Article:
I really enjoyed it, especially when it was at his peak as each record mentioned brought back memories of different part of my youth.  I can remember playing ‘No Jacket Required’ a lot, especially round at my friend Kathryn’s house for some reason.  I will be going out and buying the ‘best of’ album.

However, Phil is an interesting character.  He is focused and ruthless, there is no other way for him to have got where he was.  The book is quite open and I don’t think he would realise how some of the things he says or did would make some of  us wince. The music always came first, and pity his children, wives or even sleep if they got in the way.  I think his brush with death made him realise that there is more to life than this, but only just.

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Research, research

m33

Phil: I’ve never been in the navy. In fact most of my ideas about our senior service are planted by listening to many episodes of The Navy Lark.

When writing “Kate vs the Navy”, it occurs to me that I ought to do a little more research to try to, if not be wholly accurate (this is fiction after all) at least base some of the story in reality.

As it happens, last weekend was my dad’s birthday and so the family went to the Historic Dockyard in Portsmouth. Once there, your ticket allows access to all sorts of interesting places. Number one was the Mary Rose, which I remember watching emerge from the deep while I was at school. It’s now dried out and on display, although no progress has been made on restoring it so no chance of a trip around the bay…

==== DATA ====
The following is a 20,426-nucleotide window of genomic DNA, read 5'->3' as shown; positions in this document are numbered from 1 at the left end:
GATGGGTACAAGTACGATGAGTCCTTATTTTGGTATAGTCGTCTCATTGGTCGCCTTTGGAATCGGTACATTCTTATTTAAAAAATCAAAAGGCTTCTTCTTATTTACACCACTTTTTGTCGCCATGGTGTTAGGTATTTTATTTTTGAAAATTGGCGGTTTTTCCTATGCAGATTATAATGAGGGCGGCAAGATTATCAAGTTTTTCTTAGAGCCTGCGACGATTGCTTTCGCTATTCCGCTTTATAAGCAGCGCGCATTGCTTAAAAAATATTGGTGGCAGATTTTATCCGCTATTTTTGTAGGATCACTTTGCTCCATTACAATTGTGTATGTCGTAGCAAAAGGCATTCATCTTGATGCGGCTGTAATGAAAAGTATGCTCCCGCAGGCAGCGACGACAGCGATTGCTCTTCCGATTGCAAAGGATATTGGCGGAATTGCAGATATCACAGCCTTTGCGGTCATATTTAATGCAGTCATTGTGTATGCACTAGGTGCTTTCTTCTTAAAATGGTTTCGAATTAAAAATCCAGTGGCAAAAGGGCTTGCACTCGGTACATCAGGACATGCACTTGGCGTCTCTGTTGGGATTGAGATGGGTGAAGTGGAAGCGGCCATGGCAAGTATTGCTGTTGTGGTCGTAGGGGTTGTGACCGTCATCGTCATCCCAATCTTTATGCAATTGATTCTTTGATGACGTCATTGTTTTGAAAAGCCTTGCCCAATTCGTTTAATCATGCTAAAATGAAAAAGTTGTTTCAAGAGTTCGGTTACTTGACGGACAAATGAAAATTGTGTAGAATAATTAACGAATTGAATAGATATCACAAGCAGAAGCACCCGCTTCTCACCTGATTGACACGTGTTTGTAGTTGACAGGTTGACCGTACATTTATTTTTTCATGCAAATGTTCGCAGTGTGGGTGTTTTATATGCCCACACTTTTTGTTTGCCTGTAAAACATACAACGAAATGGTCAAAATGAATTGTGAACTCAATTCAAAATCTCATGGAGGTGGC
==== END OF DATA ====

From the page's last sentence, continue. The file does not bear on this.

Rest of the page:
storageRather more use was a visit to HMS M.33, a Monitor, or small battleship with a flat bottom and big(ish) guns. While not exactly the sort of ship we have in our book, it’s better than nothing and certainly more relevant than any ferry I’ve been on.

Wandering through the steel corridors and rooms, it all looked exactly as I’ve seen in countless old war films. Not welcoming in any way and with some interesting, and from a narrative point of view, useful places for those not in the navy to come unstuck.

This wasn’t the main useful nugget of information that came out of the visit however. Did you know that Portsmouth dockyard used to be home to 300 cats? No, we didn’t either, but now we do, ideas are flowing…